Taking over person to person – vol.3 –
The knot of Mizuhiki is the art itself. It is so beautiful.
I visited Ando Yuinouten, a craft workshop for Mizuhiki. There is the seaside town, and a small solitary house is a studio.
Shikokuchuo City, located on the eastern side of Ehime Prefecture, paper mills line up one after another and a paper producing area. A distinct aroma wafting in the air comes from the factory. All kinds of paper products, such as industrial paper or toilet rolls, are manufactured here. Around this region called Uma in the past, and craft Washi had produced enthusiastically before industrialization. Eventually, mechanization progressed, and all kinds of paper products started creating in this region.
“Iyo Mizuhiki” is also generated from this area. Matsubara is blessed with Mitsumata plant (Oriental paperbush) and Kozo (Broussonetia papyrifera) harvested from a mountain range of Hoosanmyaku, and water and suitable for drying work. Motoyui in the Edo period (a thin cord tied up paper) is the origin of Iyo Mizuhiki and spread with handmade Japanese paper simultaneously. Since the Meiji era, Mizuhiki, the material of the original Moto-yui, has developed as a gift of money, Yuino (exchange of engagement gifts), and a Mizuhiki craft. Association of Iyo Mizuhiki Kinpu cooperates with traditional artisans and is closely engaged in conveying the history of Mizuhiki to the local schools or people, as a Japanese tradition as well.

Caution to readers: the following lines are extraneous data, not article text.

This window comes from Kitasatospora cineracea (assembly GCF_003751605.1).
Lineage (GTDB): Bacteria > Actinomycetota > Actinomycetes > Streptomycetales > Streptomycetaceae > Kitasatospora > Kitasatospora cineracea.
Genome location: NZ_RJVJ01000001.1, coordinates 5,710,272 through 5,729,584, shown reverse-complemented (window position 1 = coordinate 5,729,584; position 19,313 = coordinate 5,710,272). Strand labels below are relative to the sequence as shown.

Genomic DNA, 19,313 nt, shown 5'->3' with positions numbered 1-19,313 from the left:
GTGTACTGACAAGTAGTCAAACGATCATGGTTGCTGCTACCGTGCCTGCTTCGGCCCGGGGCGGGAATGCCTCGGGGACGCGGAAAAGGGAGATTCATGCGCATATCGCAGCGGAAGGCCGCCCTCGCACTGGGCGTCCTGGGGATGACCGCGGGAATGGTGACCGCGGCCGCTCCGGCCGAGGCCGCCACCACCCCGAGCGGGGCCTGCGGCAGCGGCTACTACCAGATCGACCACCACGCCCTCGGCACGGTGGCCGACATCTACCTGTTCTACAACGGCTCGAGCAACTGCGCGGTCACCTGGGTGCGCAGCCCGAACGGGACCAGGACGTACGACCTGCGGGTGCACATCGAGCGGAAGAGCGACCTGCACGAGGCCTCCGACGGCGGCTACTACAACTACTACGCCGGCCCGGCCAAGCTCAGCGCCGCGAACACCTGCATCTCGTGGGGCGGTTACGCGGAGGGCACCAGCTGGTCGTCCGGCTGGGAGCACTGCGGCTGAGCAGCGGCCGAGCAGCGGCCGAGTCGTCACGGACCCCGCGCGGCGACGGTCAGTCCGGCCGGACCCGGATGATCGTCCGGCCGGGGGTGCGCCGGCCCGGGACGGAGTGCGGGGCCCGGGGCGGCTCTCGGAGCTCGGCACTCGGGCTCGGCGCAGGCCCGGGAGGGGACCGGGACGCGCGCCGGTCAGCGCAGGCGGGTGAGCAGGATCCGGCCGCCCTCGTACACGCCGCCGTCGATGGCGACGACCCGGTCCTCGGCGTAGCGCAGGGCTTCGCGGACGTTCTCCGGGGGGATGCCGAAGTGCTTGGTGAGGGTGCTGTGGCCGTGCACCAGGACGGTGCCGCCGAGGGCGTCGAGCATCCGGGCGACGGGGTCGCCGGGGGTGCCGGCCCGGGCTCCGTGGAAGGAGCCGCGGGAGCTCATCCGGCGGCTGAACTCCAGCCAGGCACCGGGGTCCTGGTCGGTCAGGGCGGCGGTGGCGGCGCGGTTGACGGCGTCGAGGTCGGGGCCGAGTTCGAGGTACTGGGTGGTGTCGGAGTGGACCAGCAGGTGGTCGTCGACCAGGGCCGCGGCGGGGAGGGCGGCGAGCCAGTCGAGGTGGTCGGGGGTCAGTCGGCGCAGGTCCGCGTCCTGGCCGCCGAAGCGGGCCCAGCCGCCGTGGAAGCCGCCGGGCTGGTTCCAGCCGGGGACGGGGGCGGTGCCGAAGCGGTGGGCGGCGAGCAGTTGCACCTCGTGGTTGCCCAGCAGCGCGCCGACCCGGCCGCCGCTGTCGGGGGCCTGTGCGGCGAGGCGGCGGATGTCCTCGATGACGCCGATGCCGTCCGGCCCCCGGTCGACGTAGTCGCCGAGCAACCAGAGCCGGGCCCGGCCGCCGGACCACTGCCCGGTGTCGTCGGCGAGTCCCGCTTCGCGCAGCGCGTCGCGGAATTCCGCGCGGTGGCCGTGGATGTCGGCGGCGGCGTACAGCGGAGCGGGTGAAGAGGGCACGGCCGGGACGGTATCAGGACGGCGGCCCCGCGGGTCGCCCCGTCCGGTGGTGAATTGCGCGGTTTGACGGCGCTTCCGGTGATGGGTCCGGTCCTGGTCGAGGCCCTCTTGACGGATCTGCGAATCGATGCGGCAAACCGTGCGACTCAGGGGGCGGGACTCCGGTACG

Ando Yuinouten I visited is also one of the Mizuhiki workshops run by Ando and Murakami, traditional artisans. Both of them are over 70 years old, but they are still active as craftsmen. Delicate traditional handicrafts are lined up in the small space, and they are created by receiving direct orders for wedding ceremonies, including large-scale works. Initially, Ms. Ando’s deceased husband worked as a traditional craftsman on Mizuhiki crafts. And now they are taking over.
The knot of Mizuhiki is the art itself. It is so beautiful. The patterns of the knot are well over 500. There are Ume Musubi, Takara Musubi, or so on. Each of them has its name and meaning. They all express “celebrating to connect to people,” containing a wish into the knot patterns. They use only their hands as the tool. It’s simple but superb. There are many different colors of Mizuhiki, but Murakami says, “There is no better color than modern crimson.” The sense of color is also really modern. The pure crimson color has a commanding appearance. Murakami is also a flower arrangement master and is a woman who is continually improving her aesthetic sense. She pursues the color and shape. More than anything, she is a person who never forgets to “convey their spirits.”
The beauty of Mizuhiki, which makes us feel the living things, creates a connection between people and celebration. Furthermore, they have an essential role that connects person to person.
＊Reference: JAPANGRAPH vol.3 “Ehime” / Publisher the company of Nanakumo
- PhotosYoshiyuki Mori
- WordsAtsuko Ogawa
- DesignNoriaki Hosaka
- Translation Mina Ishikawa